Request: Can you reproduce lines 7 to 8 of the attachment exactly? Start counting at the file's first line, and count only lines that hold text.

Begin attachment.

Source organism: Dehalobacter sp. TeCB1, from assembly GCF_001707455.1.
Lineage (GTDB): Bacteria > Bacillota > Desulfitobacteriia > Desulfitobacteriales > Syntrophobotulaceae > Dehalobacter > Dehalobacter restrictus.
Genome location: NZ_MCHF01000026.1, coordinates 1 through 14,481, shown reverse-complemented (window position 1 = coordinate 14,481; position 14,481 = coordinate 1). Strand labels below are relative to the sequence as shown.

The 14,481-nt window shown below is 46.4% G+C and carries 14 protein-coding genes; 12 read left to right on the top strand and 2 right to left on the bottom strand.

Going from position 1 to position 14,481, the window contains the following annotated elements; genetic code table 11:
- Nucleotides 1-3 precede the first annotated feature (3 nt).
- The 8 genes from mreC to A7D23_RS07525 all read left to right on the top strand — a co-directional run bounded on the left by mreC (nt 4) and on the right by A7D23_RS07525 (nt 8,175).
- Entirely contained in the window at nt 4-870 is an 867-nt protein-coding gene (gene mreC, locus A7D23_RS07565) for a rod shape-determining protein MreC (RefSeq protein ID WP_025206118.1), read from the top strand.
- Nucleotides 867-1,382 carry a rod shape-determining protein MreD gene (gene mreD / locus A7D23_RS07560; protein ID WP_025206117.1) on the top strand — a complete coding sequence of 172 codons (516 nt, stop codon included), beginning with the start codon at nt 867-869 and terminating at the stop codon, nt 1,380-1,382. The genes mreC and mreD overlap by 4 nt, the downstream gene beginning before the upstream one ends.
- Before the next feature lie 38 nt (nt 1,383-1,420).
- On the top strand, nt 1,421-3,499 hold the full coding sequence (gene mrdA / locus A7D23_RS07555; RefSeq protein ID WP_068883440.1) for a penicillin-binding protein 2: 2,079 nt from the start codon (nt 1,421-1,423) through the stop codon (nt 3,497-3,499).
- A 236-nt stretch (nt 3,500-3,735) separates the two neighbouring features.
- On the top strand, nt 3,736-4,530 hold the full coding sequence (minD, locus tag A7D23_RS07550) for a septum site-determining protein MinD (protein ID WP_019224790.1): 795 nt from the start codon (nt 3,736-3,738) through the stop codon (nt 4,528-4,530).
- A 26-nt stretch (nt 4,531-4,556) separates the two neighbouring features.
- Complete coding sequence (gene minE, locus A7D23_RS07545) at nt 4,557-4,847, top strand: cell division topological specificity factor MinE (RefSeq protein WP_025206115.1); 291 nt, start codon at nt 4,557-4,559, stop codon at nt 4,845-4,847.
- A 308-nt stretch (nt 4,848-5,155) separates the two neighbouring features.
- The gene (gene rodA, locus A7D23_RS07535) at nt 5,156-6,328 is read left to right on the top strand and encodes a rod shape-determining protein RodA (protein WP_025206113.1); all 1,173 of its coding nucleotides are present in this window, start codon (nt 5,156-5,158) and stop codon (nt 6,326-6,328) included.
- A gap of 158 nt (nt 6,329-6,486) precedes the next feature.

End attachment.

- The 8 genes from mreC to A7D23_RS07525 all read left to right on the top strand — a co-directional run bounded on the left by mreC (nt 4) and on the right by A7D23_RS07525 (nt 8,175).
- Entirely contained in the window at nt 4-870 is an 867-nt protein-coding gene (gene mreC, locus A7D23_RS07565) for a rod shape-determining protein MreC (RefSeq protein ID WP_025206118.1), read from the top strand.